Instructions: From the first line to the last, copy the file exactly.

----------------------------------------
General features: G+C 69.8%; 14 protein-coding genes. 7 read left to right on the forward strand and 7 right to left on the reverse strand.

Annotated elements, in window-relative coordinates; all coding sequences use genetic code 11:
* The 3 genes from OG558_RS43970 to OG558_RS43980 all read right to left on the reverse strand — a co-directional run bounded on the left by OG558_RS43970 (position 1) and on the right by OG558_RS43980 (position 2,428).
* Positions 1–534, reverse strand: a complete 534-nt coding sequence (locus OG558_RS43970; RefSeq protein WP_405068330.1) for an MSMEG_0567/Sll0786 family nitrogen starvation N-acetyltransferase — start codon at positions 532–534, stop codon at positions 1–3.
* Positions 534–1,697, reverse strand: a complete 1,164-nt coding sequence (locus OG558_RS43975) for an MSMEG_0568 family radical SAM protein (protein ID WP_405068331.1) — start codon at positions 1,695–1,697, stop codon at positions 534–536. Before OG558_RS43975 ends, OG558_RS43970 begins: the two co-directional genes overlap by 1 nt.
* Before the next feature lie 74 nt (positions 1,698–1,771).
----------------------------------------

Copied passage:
General features: G+C 69.8%; 14 protein-coding genes. 7 read left to right on the forward strand and 7 right to left on the reverse strand.

Annotated elements, in window-relative coordinates; all coding sequences use genetic code 11:
* The 3 genes from OG558_RS43970 to OG558_RS43980 all read right to left on the reverse strand — a co-directional run bounded on the left by OG558_RS43970 (position 1) and on the right by OG558_RS43980 (position 2,428).
* Positions 1–534, reverse strand: a complete 534-nt coding sequence (locus OG558_RS43970; RefSeq protein WP_405068330.1) for an MSMEG_0567/Sll0786 family nitrogen starvation N-acetyltransferase — start codon at positions 532–534, stop codon at positions 1–3.
* Positions 534–1,697, reverse strand: a complete 1,164-nt coding sequence (locus OG558_RS43975) for an MSMEG_0568 family radical SAM protein (protein ID WP_405068331.1) — start codon at positions 1,695–1,697, stop codon at positions 534–536. Before OG558_RS43975 ends, OG558_RS43970 begins: the two co-directional genes overlap by 1 nt.
* Before the next feature lie 74 nt (positions 1,698–1,771).